Testers: Get involved with actual users

Product and software testers must have a firm grasp on the technical aspects of a feature in terms of how it can interact with the rest of the product and how it may affect overall performance and security. This knowledge is required for both manual testing and preparation of infrastructure for automated tests.

Test engineers, as the first end users of new features, should be able to see the whole picture. Similar to product owners, testers should directly interact with users, which allows them to qualitatively assess a feature's value and readiness. Knowing users in person helps testers work with product owners in order to build user focus groups, which can help run a controlled UAT. By teaming up with product owners and users, test engineers can take a proactive approach by leveraging their deep technical understanding of how a product works to help perfect its quality and capabilities.

Ops: Take the operations as a service approach

DevOps increased the significance of the nonfunctional requirements operations teams run by making them just as vital to managing and stabilizing software or a product as product owners' functional requirements.

Delivering an online as-a-service solution means taking ownership of all of the IT management aspects of the running software, including performance, availability, and security. Your operations team must understand user behavior and business needs. Simply knowing that the system should be up and running 24x7 is not enough. Operations should know, understand, and take part in building service-level agreements with users. By doing so, they can plan, implement, build, and maintain their environment according to user expectations.

In addition to implementing and integrating DevOps tools to support streamlined delivery, the operations group's first priority should be to make sure that all nonfunctional requirements are fulfilled. Understanding user requirements allows operations teams to prioritize requirements in line with organizational business goals.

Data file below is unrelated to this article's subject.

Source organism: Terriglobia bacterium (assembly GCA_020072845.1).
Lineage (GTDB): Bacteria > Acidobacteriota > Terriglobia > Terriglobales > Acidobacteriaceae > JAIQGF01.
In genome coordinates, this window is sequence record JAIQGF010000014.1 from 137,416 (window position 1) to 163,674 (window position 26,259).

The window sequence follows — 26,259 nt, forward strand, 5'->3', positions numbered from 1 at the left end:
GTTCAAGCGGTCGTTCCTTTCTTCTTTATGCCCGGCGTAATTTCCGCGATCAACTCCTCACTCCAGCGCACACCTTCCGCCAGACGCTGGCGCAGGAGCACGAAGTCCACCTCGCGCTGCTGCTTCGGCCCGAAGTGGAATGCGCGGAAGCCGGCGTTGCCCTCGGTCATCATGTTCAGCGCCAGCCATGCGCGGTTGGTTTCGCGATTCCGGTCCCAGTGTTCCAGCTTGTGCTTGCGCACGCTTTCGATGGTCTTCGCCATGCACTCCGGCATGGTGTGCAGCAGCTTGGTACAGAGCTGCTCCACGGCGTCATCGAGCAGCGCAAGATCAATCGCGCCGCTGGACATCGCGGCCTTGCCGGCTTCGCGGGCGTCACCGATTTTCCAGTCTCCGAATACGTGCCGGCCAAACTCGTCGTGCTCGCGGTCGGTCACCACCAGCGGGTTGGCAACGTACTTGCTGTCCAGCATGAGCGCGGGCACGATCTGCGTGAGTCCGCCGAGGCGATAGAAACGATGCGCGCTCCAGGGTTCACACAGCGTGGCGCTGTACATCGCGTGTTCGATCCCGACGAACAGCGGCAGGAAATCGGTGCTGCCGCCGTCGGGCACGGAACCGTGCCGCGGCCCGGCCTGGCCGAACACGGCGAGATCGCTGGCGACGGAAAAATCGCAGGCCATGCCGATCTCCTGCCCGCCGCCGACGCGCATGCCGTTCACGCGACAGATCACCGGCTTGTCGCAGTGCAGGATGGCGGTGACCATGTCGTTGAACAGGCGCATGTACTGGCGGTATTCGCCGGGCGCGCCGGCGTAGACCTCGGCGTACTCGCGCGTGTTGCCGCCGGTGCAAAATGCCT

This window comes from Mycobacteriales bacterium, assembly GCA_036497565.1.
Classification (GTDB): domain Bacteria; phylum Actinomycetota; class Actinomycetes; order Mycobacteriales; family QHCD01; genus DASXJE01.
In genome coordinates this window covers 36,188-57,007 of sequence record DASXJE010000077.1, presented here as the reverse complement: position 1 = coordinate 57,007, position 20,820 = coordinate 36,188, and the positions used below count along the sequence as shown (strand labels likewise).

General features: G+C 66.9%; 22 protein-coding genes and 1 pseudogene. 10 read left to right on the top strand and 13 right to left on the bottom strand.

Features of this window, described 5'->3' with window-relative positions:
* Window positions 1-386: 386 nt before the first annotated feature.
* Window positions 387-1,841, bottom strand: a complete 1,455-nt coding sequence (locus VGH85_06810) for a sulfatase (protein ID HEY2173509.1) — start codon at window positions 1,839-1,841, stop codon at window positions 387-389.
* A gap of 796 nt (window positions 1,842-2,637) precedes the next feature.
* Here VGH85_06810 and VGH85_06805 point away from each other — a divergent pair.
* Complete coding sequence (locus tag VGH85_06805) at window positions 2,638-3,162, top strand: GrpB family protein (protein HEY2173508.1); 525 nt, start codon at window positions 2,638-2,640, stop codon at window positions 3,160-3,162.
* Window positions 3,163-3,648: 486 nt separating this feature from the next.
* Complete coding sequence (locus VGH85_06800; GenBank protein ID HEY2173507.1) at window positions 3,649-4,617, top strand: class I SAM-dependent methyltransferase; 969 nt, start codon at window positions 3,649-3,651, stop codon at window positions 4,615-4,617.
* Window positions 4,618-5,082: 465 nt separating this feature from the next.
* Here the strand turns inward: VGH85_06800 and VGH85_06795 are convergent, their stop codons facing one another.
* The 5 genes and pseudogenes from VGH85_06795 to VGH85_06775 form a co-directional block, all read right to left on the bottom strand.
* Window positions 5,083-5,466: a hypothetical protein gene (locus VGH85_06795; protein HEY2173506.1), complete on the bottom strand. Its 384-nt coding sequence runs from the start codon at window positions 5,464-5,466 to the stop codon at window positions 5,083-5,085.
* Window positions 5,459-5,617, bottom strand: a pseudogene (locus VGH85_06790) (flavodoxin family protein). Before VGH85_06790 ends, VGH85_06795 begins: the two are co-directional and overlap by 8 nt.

Product owners: Share with the team

In most discussions about the core values of a service and its features, product owners might be better proxies than actual users. However, direct communication between R&D, operations, and customers should not be considered stepping on anyone's toes. IT organizations should understand that and capitalize on certain cases. When it comes to more technical issues, such as the ability to deliver email, product owners should encourage and facilitate direct communication between the parties that are involved and take part in quick remediation and delivery. Because fast, quality delivery is the product owners' responsibility, they must continuously share their discoveries, including user requests and market trends, with R&D as well as operations.

Continuous feedback is key

Continuously capturing and responding to feedback is key to rapidly and repeatedly turning innovative ideas into highly relevant and desirable products and services. This requires the full engagement of the development and operations teams, as well as all individuals within the IT organization. As opposed to unidirectional, legacy models, DevOps is bidirectional. It is based on delivery as well as customer feedback in order to make improvements.

Your organization needs to understand who's consuming your software and why they're part of the chain. Unfortunately, it's all too easy, especially in large organizations, for teams to focus solely on their specific areas of discipline. But your ultimate goal is to deliver quality software to end users. Only when you understand how customers use your software and how they benefit from it can you can focus your development and delivery efforts appropriately.